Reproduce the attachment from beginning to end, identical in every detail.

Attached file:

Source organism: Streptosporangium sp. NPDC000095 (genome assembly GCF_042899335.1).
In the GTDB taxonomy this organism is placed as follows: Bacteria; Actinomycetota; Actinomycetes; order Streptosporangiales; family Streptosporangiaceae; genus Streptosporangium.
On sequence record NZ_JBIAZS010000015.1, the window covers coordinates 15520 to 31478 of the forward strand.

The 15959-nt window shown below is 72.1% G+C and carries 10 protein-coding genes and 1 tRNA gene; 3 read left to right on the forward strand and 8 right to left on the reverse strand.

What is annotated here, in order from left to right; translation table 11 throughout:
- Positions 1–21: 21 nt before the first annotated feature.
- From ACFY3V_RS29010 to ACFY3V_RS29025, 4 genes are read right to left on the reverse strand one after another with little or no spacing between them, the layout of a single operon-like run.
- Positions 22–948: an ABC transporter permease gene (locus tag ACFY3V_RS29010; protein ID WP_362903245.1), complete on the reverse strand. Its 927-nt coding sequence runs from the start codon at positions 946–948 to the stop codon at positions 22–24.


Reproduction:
Source organism: Streptosporangium sp. NPDC000095 (genome assembly GCF_042899335.1).
In the GTDB taxonomy this organism is placed as follows: Bacteria; Actinomycetota; Actinomycetes; order Streptosporangiales; family Streptosporangiaceae; genus Streptosporangium.
On sequence record NZ_JBIAZS010000015.1, the window covers coordinates 15520 to 31478 of the forward strand.

The 15959-nt window shown below is 72.1% G+C and carries 10 protein-coding genes and 1 tRNA gene; 3 read left to right on the forward strand and 8 right to left on the reverse strand.

What is annotated here, in order from left to right; translation table 11 throughout:
- Positions 1–21: 21 nt before the first annotated feature.
- From ACFY3V_RS29010 to ACFY3V_RS29025, 4 genes are read right to left on the reverse strand one after another with little or no spacing between them, the layout of a single operon-like run.
- Positions 22–948: an ABC transporter permease gene (locus tag ACFY3V_RS29010; protein ID WP_362903245.1), complete on the reverse strand. Its 927-nt coding sequence runs from the start codon at positions 946–948 to the stop codon at positions 22–24.